1973 Sydney: An Australian gangster sees booming business, due to U.S. soldiers being in town for relaxing between their tours to the Vietnam war, attracts the attention of first the Chicago mafia, and then their East Coast competitors.
When Michael Wiseman is killed in a tragic subway accident, the U.S. government covertly makes him an offer he can't refuse; they "keep his brain alive" and place it into a new, genetically... See full summary »
Andy is a short story writer, who makes his living by working at a huge faceless company in present day Chicago, writing Technical Manuals. In his active, fertile, writer's imagination, we ... See full summary »
Veronica is the best romance expert around. Unfortunately, her expertise only works on others. After dumping her womanizing husband, she must build back her life and image through her ... See full summary »
I loved this show! How wonderful it is to finally see a program on television that features a gay male character in the lead(!) that isn't a stereotype. In fact, he breaks all stereotypes. John Goodman plays William "Butch" Gamble, a tough, macho, masculine guy who also happens to be gay. He stands up for himself when verbally attacked and he likes football too. When is the last time a gay character on television or in the movies had all of those qualities?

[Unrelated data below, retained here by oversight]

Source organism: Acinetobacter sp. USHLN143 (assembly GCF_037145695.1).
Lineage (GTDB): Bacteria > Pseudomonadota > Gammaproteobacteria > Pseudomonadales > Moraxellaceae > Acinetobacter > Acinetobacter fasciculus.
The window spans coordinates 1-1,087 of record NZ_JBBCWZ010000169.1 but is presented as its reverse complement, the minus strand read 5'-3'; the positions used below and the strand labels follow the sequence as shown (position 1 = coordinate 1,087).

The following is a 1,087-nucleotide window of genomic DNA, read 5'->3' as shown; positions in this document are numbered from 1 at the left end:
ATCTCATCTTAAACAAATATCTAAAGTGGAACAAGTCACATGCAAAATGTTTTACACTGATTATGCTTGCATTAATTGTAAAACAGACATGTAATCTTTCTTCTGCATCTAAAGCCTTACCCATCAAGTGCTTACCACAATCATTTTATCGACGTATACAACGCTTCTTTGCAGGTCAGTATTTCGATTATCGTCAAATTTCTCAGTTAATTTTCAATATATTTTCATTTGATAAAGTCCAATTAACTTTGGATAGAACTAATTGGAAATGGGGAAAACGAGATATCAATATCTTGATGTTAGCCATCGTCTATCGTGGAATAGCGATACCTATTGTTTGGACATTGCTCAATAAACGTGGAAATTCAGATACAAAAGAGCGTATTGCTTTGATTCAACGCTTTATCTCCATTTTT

I knew it would be a good show simply because everything John Goodman does is a showcase for his amazing talent and natural style of acting. His character in "Normal, Ohio" brought to mind the characters he played in "Roseanne" and "Coyote, Ugly," but this time he is the central focus.
The main point I want to make is that I have worked in network programming for years and I know how hard it is to get a show on the air. In fact, I can't imagine how difficult it must have been for this show's producers to even make this show at all. When critics say "Normal, Ohio" isn't as good as other programs, those critics do not realize that a few years ago, a show with a gay male character in the lead would never have been on TV at all.
It doesn't matter if you're gay, straight, bi or whatever - everyone should support this program and watch it. Let's not forget the way America jeered Margaret Cho's sitcom "All American Girl," which should have been praised for its wonderful portrayal of an Asian family. Hopefully, "Normal, Ohio" will find an audience before it's too late.
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